Nor am I thrilled to report that the option to buy a 34 with a FIT4 damper isn’t disappearing. Just kidding. Except that getting a FIT4-equipped FOX fork when there’s a GRIP 2 option available is like giving a giant double middle finger to traction.
I know all too well what it’s like being on traction’s bad side, so I opted for a Grip 2-equipped test fork to give me and the Yeti SB115 I’d be putting it on the best chance of success. And, turns out, it’s really good. The damper provides excellent control and even though it has both high- and low-speed compression and rebound adjusters, it’s actually quite easy to dial it in, and I found that the recommended starting setup got me within a couple clicks on all four knobs. The chassis is stiff enough for reckless hard charging, and even though it’s noticeably less stiff than the 36, I don’t feel any disadvantage to the added flex. It steers quickly, tracks well through chattery corners, and generally feels more than suited for aggressive trail riding.
The front end of the bike feels nice and light and easy to lift or maneuver, which really helps give the bike a balanced feel. Until now, I’d be shortening the travel of a 36 for any mid-travel bike build because the 34 didn’t feel robust enough or have advanced enough damping to justify the weight savings. Now it does. If you’ve been over-forking, too, it might be time to reconsider the Fox 34.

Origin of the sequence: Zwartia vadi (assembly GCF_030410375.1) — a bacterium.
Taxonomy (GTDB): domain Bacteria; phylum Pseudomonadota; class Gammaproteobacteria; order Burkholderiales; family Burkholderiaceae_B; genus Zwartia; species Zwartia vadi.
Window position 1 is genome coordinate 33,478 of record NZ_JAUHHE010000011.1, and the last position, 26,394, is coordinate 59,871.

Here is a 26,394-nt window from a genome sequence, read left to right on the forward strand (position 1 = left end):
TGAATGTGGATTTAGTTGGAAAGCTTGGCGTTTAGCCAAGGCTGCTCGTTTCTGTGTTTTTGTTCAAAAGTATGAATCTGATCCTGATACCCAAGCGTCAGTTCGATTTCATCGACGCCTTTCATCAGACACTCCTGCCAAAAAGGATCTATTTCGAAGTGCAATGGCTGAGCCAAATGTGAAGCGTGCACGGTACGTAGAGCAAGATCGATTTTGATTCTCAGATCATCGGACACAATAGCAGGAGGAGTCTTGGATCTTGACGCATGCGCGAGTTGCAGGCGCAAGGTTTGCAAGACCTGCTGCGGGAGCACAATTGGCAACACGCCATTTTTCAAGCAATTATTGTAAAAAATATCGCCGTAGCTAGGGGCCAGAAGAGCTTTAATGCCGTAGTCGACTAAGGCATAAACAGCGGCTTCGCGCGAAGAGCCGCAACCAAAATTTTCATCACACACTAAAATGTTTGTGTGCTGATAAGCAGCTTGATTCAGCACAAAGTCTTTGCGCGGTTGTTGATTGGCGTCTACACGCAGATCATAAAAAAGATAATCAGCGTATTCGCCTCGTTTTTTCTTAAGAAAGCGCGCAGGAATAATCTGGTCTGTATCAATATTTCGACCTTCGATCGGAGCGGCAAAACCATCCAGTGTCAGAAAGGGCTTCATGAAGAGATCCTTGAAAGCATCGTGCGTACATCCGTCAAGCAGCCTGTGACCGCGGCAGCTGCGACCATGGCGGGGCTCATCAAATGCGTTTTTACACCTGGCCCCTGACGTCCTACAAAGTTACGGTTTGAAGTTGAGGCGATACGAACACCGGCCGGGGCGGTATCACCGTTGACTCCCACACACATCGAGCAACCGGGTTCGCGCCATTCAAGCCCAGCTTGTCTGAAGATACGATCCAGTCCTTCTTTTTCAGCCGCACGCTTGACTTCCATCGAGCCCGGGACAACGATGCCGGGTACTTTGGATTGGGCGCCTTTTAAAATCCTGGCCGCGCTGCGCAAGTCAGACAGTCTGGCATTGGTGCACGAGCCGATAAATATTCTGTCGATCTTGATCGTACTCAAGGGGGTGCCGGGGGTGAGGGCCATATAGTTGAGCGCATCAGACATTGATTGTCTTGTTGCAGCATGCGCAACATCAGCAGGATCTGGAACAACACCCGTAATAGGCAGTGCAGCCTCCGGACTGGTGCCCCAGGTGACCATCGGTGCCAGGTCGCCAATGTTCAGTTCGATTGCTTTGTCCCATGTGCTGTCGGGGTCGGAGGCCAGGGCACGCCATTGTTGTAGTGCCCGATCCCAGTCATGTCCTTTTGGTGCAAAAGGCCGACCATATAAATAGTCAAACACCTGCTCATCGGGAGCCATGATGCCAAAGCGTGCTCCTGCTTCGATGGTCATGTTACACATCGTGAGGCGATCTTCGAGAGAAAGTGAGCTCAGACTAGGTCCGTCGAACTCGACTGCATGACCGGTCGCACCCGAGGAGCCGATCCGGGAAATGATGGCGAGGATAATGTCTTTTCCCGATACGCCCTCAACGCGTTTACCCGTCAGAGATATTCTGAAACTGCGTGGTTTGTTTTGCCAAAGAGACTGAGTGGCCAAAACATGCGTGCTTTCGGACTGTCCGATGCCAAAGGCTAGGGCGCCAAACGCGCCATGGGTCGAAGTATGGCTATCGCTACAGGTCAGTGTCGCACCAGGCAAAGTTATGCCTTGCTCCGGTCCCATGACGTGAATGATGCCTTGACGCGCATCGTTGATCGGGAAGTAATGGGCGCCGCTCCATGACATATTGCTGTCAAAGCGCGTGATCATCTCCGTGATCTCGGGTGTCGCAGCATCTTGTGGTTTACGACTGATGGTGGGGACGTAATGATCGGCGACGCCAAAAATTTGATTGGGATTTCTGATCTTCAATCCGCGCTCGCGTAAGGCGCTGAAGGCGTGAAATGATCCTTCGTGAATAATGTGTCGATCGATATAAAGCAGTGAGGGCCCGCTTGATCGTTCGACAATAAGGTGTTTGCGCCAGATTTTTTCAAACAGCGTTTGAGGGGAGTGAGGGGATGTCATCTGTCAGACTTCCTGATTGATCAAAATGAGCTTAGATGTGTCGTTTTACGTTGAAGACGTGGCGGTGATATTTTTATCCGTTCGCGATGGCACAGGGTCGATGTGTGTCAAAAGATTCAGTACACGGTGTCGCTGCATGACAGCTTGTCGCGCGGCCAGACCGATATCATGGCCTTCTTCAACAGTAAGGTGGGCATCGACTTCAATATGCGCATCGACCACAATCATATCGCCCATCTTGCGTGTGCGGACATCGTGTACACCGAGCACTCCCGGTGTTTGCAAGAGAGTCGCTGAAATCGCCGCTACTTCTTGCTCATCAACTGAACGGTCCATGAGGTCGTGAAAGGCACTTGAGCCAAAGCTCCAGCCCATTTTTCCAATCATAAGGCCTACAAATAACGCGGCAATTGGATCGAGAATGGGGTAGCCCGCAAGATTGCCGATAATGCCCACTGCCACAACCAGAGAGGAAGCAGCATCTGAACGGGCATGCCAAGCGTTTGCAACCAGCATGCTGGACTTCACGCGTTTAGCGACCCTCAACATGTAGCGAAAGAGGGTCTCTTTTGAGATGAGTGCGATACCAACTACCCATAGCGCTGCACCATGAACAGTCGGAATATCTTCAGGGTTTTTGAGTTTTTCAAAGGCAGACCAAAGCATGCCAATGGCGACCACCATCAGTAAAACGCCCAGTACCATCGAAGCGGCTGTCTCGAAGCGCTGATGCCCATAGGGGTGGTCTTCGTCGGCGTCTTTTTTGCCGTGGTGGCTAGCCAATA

2022 Fox 34 Specs:
– ALL-NEW chassis
– NEW air/oil channels
– NEW arch shape offers improved head tube clearance with shorter rakes
– NEW 58mm diameter crown
– Updated EVOL air spring
– Damper option(s): FIT4, GRIP2, and GRIP
– Travel option(s): 120mm-140mm
– Wheel size(s): 29″
– Offset(s): 44mm and 51mm
– Axle(s): 15×110 QR and 15×110 Kabolt
– Factory Series models feature Genuine Kashima Coat
– Available in Factory, Performance Elite, and Performance
– Starting weight: 1698 g
– MSRP USD $769 – $969 / CDN $1079 – $1399 / EUR €1069 – €1389
For supple rear-wheel action, Fox is introducing an all-new Float X. Think of it as a pared-down, lighter Float X2 to replace the DPX2. With a piggyback reservoir, monotone design, and featuring tool-less compression adjustment, easy-to-reach rebound, and an independent circuit for the two-position open/firm mode lever, the Float X is a feature-packed trail shock available as short as 190mm x 45mm (standard eye) and 185mm x 52.5mm.